Pyhän Henrikin Ekumeenisessa Taidekappelissa Turussa on kesäkuussa 2021 esillä kansainvälisen tason taidenäyttely, Shoji Katon installaatio “Unbroken”.
Unbroken is a new art installation by Shoji Kato, a Japanese artist based in Helsinki. The artist brings sculptural elements into St. Henry´s Ecumenical Art Chapel, Pyhän Henrikin Ekumeeninen Taidekappeli, and works with the sacredness dwelling in the place. The artist previously met Matti Sanaksenaho, the architect of the chapel, and talked about the phenomenological and philosophical aspects of the architecture. Kato learned about Sanaksenaho’s original inspirations for the design of the chapel and one of his primal ideas of timelessness. With these inspirations, Kato conceptualised a non-anthropocentric situation and decided to juxtapose new layers of spacing and poetic context into the different parts of the chapel, including the alter. The artist blends ephemeral and earthy elements, and aims to create a moment of encounter – something quietly moving and assuring.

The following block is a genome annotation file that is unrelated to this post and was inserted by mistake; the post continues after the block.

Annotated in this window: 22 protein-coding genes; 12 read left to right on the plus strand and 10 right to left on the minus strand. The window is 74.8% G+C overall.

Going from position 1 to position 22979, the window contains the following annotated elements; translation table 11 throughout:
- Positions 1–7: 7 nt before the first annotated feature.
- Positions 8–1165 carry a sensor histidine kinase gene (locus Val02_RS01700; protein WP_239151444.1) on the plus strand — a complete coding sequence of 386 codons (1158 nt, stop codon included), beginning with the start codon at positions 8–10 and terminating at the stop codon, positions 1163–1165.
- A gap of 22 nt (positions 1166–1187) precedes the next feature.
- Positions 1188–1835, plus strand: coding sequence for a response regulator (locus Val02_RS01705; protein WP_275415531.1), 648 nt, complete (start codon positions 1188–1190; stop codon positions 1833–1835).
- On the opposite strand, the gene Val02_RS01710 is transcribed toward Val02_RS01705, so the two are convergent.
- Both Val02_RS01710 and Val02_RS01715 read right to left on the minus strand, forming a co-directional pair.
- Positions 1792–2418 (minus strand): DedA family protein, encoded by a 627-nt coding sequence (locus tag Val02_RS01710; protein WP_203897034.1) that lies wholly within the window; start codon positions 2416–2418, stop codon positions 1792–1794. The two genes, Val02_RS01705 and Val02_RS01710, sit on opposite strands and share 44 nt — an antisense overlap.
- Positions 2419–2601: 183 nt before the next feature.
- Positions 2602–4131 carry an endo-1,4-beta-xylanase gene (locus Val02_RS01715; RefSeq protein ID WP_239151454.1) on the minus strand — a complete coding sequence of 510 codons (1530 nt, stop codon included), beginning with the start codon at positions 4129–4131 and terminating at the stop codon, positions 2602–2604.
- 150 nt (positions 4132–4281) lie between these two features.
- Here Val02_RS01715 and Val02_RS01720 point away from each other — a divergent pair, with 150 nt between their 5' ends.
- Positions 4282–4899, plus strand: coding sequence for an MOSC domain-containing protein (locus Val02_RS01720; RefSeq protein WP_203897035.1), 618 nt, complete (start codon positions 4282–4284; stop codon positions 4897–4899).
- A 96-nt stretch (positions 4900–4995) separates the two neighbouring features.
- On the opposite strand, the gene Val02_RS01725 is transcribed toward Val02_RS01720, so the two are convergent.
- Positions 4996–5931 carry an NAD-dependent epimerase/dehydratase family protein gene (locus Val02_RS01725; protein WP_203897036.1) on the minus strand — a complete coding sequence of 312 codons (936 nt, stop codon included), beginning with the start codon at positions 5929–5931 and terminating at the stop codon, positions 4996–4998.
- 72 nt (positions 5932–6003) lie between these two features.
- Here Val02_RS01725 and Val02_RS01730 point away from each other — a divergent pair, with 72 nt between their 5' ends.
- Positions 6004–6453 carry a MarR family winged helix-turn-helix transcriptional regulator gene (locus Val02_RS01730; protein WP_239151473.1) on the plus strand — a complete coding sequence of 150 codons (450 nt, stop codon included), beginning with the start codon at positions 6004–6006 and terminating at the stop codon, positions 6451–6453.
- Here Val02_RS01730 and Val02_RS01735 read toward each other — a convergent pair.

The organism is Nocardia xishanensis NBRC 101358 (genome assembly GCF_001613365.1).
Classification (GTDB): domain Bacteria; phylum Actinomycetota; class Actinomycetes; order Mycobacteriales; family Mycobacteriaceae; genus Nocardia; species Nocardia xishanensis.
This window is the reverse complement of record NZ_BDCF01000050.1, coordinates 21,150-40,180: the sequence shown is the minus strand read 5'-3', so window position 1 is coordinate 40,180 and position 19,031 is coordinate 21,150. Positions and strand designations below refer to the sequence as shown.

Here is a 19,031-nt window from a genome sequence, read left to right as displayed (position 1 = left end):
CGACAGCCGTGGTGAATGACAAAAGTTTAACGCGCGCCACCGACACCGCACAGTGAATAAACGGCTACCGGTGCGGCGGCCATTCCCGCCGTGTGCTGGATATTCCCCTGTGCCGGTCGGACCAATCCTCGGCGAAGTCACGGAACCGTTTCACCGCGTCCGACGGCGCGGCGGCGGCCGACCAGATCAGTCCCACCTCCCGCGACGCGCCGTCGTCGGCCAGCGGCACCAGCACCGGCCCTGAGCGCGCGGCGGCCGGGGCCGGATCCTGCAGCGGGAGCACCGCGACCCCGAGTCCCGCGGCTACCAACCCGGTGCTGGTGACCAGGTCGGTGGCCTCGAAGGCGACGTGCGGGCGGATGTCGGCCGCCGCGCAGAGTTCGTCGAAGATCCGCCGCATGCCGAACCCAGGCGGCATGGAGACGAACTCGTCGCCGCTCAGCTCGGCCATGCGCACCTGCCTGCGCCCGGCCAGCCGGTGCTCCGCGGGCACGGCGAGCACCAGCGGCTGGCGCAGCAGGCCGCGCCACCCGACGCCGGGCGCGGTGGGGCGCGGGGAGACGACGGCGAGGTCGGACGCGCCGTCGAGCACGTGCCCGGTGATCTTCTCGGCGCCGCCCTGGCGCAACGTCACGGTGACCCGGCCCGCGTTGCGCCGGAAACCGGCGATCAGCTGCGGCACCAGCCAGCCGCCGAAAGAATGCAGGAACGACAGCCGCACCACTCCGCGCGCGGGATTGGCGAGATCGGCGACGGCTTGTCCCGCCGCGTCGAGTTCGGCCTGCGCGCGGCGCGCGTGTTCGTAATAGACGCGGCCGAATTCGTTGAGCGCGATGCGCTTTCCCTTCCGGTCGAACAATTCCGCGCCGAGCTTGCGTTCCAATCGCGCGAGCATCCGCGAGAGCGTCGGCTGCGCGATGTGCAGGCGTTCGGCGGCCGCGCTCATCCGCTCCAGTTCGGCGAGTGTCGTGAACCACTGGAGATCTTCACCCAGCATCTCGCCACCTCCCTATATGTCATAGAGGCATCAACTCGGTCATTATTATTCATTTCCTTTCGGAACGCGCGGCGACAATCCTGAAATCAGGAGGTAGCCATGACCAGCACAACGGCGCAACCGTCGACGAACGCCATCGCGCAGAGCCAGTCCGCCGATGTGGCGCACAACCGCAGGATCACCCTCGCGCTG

The work Unbroken consists of different materials and motifs (rose gold on cast silver, silk fabrics and drill core samples from Onkalo), suggesting different kinds of bodies and time scales that are seemingly static yet still change. This work is a sister work of Kato’s public artwork, Kalpa | Bedrock | Fibroin, that was installed at Educity in Kupittaa in 2020.
This exhibition and production of Unbroken is supported by The Arts Promotion Centre Finland (Taike).
Gabriel de la Cruz, Tero Hannonen / Au3 Goldsmiths, Ville Mäkikoskela, Posiva Oy, Kim & Maria Raiskinen / K. Raiskinen Oy, Matti Sanaksenaho, Annett Seidel / Plauener Seidenweberei GmbH, Lauri Vainio, Kaisa Viitasalo
Opening 3.6.2021 18.00
Lisätiedot, haastattelupyynnöt ja painokelpoiset kuvat / Contact information:
Shoji Kato +358 44 3456 460, email@example.com, www.shoji-kato.com
Installation with rose gold on cast silver, drill core samples from Onkalo* (Olkiluoto), silk fabrics
* Onkalo is located on the south-western coast of Finland. It is a construction site for the world first geological repository for the final disposal of spent nuclear fuel.